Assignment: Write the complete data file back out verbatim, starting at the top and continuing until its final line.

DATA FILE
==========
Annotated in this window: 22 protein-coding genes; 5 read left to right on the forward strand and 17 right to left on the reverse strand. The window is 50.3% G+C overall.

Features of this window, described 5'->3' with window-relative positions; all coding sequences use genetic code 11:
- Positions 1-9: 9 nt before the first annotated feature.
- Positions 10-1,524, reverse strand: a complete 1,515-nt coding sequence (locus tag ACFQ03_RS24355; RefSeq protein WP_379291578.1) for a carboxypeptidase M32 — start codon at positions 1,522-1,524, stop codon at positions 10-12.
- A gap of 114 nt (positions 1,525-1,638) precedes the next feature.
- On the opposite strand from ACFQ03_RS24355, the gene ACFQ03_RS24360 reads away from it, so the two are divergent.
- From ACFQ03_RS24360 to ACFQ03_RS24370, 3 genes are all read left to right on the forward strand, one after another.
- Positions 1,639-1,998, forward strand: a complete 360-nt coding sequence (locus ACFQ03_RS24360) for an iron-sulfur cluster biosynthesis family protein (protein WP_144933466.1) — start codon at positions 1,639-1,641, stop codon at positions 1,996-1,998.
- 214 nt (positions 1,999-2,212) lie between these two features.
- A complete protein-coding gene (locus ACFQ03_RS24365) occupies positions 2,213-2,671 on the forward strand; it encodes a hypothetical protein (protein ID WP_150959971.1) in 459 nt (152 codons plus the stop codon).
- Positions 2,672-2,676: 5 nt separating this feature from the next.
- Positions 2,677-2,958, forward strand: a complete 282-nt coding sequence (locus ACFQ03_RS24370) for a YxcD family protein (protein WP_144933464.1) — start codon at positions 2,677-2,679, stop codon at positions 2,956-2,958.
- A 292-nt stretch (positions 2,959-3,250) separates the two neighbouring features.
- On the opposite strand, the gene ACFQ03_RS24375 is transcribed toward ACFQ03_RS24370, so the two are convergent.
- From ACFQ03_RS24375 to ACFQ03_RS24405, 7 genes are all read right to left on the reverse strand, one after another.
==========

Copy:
Annotated in this window: 22 protein-coding genes; 5 read left to right on the forward strand and 17 right to left on the reverse strand. The window is 50.3% G+C overall.

Features of this window, described 5'->3' with window-relative positions; all coding sequences use genetic code 11:
- Positions 1-9: 9 nt before the first annotated feature.
- Positions 10-1,524, reverse strand: a complete 1,515-nt coding sequence (locus tag ACFQ03_RS24355; RefSeq protein WP_379291578.1) for a carboxypeptidase M32 — start codon at positions 1,522-1,524, stop codon at positions 10-12.
- A gap of 114 nt (positions 1,525-1,638) precedes the next feature.
- On the opposite strand from ACFQ03_RS24355, the gene ACFQ03_RS24360 reads away from it, so the two are divergent.
- From ACFQ03_RS24360 to ACFQ03_RS24370, 3 genes are all read left to right on the forward strand, one after another.
- Positions 1,639-1,998, forward strand: a complete 360-nt coding sequence (locus ACFQ03_RS24360) for an iron-sulfur cluster biosynthesis family protein (protein WP_144933466.1) — start codon at positions 1,639-1,641, stop codon at positions 1,996-1,998.
- 214 nt (positions 1,999-2,212) lie between these two features.
- A complete protein-coding gene (locus ACFQ03_RS24365) occupies positions 2,213-2,671 on the forward strand; it encodes a hypothetical protein (protein ID WP_150959971.1) in 459 nt (152 codons plus the stop codon).
- Positions 2,672-2,676: 5 nt separating this feature from the next.
- Positions 2,677-2,958, forward strand: a complete 282-nt coding sequence (locus ACFQ03_RS24370) for a YxcD family protein (protein WP_144933464.1) — start codon at positions 2,677-2,679, stop codon at positions 2,956-2,958.
- A 292-nt stretch (positions 2,959-3,250) separates the two neighbouring features.
- On the opposite strand, the gene ACFQ03_RS24375 is transcribed toward ACFQ03_RS24370, so the two are convergent.
- From ACFQ03_RS24375 to ACFQ03_RS24405, 7 genes are all read right to left on the reverse strand, one after another.